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"Now that the Spear is whole, it will try to lure each of us to use it. It will draw on our weaknesses, our desires, our regrets. It will promise each of us that we can re-make the world just as we want it."
"What's wrong with that? [...] What? Come on, you're all thinking it."
Rip Hunter and Mick Rory
"Fellowship of the Spear" is the fifteenth episode of the second season of DC's Legends of Tomorrow, and the thirty-first episode overall. It aired on March 21, 2017.

Synopsis

The Legends must devise a plan to retrieve the last remaining fragments of the Spear of Destiny from the Legion of Doom. They find themselves in France at the height of World War I faced with the knowledge that they must destroy the mystical object. They enlist the help of a soldier by the name of John Ronald Reuel Tolkien and find that the Spear is leading them into the heart of the war. Meanwhile, the team must all resist the temptation of the Spear, and the return of a former teammate.[src]

Production

Preparation ran from January 11 until January 19, 2017. Shooting ran from January 20 until January 31, 2017.[1]

Videos

Trivia

  • There are many references to The Lord of the Rings by J. R. R. Tolkien and its various adaptations in this episode.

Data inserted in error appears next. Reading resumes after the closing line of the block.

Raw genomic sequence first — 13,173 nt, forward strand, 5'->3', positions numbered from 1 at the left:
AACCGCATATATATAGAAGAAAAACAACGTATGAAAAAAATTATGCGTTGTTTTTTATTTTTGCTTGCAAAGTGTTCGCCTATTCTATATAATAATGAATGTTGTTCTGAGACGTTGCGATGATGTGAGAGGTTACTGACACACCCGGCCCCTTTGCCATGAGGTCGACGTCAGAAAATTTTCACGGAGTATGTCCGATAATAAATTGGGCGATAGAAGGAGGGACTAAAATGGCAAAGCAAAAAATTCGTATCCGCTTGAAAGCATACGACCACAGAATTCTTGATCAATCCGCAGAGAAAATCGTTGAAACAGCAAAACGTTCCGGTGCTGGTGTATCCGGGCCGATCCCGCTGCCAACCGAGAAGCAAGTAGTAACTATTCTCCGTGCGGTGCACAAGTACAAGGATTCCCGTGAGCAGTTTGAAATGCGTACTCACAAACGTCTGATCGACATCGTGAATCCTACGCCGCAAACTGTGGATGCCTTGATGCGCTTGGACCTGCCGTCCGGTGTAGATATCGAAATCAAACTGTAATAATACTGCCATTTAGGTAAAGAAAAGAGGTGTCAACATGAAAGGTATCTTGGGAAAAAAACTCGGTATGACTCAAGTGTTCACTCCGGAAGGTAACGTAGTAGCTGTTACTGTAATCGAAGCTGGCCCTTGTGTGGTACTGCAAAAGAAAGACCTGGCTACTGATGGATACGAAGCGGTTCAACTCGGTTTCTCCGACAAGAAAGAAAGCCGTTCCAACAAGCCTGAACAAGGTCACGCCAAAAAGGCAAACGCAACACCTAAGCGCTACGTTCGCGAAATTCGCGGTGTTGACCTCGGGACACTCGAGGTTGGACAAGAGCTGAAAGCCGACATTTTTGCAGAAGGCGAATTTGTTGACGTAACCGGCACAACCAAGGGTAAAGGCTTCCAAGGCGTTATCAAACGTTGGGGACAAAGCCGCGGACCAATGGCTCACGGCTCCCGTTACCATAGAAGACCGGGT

• The episode title is a reference to the story, the first volume of which is titled The Fellowship of the Ring.
    • J.R.R. Tolkien appears, being the future author of The Hobbit and The Lord of the Rings, a fact which is mentioned.
    • Tolkien's superior officer screams at him with the words "On your feet, you fool of a Tolkien!" referencing the line "fool of a Took" from The Lord of the Rings.
    • Nate's amusement at Tolkien enjoying long stories is a nod to The Lord of the Rings; in real life, it was initially written as one story but Tolkien's publishers believed it to be too long, so they had him split it into three parts to be published.
    • When Rip explains the team's mission to J.R.R. Tolkien, he describes it as a journey to destroy an object that would give its bearer unimaginable power. This is most likely a reference to the Fellowship of the Ring, and the heroes' journey to Mordor to destroy the One Ring, which like the Spear, can grant extraordinary power and is dangerous in the wrong hands.
      • Nate refers to the team as a "fellowship", referencing the Fellowship of the Ring.
    • When requesting a ceasefire, Rip closely quotes a speech given by Aragorn to his men in the film adaptation of Tolkien's The Return of the King. However, that particular speech was not written by Tolkien; it was by Fran Walsh, Phillipa Boyens and Peter Jackson specifically for the film.
    • While discussing their plans, Martin says, "One cannot simply walk into the middle of a war zone", a reference to Boromir's infamous line "One does not simply walk into Mordor" from The Fellowship of the Ring film adaptation.
    • When talking about the Spear with Nate, Tolkien describes the appearance of the inscription on it as "a secret only fire can tell", a reference to how the One Ring would glow with Black Speech when heated.